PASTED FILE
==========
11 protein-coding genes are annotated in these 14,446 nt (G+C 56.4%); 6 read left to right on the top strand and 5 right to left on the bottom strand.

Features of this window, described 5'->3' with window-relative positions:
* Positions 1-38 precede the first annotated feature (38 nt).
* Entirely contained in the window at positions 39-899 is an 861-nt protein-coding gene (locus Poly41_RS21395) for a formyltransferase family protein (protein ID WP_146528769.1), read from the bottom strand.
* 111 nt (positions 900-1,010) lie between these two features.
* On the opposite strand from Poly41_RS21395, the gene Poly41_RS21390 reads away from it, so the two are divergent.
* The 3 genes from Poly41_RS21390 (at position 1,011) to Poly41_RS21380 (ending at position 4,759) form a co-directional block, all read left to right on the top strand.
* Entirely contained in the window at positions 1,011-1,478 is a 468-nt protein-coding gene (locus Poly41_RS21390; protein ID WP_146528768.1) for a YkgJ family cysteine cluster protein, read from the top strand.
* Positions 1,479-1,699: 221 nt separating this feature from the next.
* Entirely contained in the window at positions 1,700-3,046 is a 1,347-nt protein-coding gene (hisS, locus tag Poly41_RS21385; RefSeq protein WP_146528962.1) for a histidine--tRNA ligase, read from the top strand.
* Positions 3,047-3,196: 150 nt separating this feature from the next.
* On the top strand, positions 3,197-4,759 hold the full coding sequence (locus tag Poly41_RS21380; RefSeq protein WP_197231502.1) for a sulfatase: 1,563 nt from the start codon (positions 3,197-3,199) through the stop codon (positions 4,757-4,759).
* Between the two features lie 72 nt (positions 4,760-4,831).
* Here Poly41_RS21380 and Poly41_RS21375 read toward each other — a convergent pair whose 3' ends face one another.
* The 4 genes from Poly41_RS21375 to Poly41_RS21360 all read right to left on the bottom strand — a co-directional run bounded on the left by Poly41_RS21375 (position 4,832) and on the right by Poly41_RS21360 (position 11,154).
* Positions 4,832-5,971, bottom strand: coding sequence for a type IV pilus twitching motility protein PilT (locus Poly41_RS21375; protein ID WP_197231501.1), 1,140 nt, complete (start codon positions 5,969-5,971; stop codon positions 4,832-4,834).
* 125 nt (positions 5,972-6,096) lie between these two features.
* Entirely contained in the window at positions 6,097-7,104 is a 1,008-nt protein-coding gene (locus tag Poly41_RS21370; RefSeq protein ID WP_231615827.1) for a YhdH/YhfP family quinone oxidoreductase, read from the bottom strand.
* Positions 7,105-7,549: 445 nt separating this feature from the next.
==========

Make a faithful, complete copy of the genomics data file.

11 protein-coding genes are annotated in these 14,446 nt (G+C 56.4%); 6 read left to right on the top strand and 5 right to left on the bottom strand.

Features of this window, described 5'->3' with window-relative positions:
* Positions 1-38 precede the first annotated feature (38 nt).
* Entirely contained in the window at positions 39-899 is an 861-nt protein-coding gene (locus Poly41_RS21395) for a formyltransferase family protein (protein ID WP_146528769.1), read from the bottom strand.
* 111 nt (positions 900-1,010) lie between these two features.
* On the opposite strand from Poly41_RS21395, the gene Poly41_RS21390 reads away from it, so the two are divergent.
* The 3 genes from Poly41_RS21390 (at position 1,011) to Poly41_RS21380 (ending at position 4,759) form a co-directional block, all read left to right on the top strand.
* Entirely contained in the window at positions 1,011-1,478 is a 468-nt protein-coding gene (locus Poly41_RS21390; protein ID WP_146528768.1) for a YkgJ family cysteine cluster protein, read from the top strand.
* Positions 1,479-1,699: 221 nt separating this feature from the next.
* Entirely contained in the window at positions 1,700-3,046 is a 1,347-nt protein-coding gene (hisS, locus tag Poly41_RS21385; RefSeq protein WP_146528962.1) for a histidine--tRNA ligase, read from the top strand.
* Positions 3,047-3,196: 150 nt separating this feature from the next.
* On the top strand, positions 3,197-4,759 hold the full coding sequence (locus tag Poly41_RS21380; RefSeq protein WP_197231502.1) for a sulfatase: 1,563 nt from the start codon (positions 3,197-3,199) through the stop codon (positions 4,757-4,759).
* Between the two features lie 72 nt (positions 4,760-4,831).
* Here Poly41_RS21380 and Poly41_RS21375 read toward each other — a convergent pair whose 3' ends face one another.
* The 4 genes from Poly41_RS21375 to Poly41_RS21360 all read right to left on the bottom strand — a co-directional run bounded on the left by Poly41_RS21375 (position 4,832) and on the right by Poly41_RS21360 (position 11,154).
* Positions 4,832-5,971, bottom strand: coding sequence for a type IV pilus twitching motility protein PilT (locus Poly41_RS21375; protein ID WP_197231501.1), 1,140 nt, complete (start codon positions 5,969-5,971; stop codon positions 4,832-4,834).
* 125 nt (positions 5,972-6,096) lie between these two features.
* Entirely contained in the window at positions 6,097-7,104 is a 1,008-nt protein-coding gene (locus tag Poly41_RS21370; RefSeq protein ID WP_231615827.1) for a YhdH/YhfP family quinone oxidoreductase, read from the bottom strand.
* Positions 7,105-7,549: 445 nt separating this feature from the next.